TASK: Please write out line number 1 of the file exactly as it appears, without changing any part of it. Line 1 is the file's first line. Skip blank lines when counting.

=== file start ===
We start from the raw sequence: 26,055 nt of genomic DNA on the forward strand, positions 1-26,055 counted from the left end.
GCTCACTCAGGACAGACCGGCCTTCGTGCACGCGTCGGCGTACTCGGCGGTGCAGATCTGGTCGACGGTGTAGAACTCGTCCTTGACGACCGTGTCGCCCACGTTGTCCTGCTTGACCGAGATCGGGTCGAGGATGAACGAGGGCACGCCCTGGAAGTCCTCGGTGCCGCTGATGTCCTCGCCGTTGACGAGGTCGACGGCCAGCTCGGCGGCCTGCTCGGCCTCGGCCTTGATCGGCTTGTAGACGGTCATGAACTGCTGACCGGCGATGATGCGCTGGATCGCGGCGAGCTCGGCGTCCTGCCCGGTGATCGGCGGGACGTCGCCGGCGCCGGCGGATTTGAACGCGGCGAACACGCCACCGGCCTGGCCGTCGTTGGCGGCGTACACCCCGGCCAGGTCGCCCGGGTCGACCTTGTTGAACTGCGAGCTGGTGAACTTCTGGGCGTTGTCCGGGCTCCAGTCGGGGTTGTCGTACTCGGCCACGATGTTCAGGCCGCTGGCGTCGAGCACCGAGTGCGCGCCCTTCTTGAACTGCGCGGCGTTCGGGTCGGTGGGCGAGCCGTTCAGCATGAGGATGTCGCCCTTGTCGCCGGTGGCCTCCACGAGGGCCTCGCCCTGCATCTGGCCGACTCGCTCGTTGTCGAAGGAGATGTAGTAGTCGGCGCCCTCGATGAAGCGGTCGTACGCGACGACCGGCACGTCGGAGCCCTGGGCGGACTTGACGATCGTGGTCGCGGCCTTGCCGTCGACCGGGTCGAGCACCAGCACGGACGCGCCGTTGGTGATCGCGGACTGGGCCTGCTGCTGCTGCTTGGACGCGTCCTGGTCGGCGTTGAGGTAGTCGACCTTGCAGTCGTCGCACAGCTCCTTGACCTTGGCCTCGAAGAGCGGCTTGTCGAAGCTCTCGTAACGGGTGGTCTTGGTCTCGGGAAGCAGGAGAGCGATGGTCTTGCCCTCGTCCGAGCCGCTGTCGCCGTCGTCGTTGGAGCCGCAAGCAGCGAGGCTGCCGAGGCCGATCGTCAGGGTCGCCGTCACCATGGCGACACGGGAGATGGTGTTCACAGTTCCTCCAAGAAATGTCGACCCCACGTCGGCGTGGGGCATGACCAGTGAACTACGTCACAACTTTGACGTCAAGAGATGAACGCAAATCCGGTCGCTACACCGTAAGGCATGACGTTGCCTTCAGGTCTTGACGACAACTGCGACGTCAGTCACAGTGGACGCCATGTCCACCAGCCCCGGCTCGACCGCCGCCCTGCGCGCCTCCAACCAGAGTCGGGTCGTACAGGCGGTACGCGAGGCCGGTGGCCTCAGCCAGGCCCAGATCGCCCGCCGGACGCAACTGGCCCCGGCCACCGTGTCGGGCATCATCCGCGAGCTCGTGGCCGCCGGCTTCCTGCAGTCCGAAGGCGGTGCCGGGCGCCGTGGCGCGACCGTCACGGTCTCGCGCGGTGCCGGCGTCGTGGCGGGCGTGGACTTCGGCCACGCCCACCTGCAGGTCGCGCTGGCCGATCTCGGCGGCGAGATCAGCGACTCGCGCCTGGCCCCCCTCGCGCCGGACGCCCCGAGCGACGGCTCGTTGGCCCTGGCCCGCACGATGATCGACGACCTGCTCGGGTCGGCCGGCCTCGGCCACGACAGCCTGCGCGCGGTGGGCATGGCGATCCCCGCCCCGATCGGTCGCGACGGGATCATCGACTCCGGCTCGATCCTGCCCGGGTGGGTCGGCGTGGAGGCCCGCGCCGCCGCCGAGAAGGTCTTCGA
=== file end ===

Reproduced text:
We start from the raw sequence: 26,055 nt of genomic DNA on the forward strand, positions 1-26,055 counted from the left end.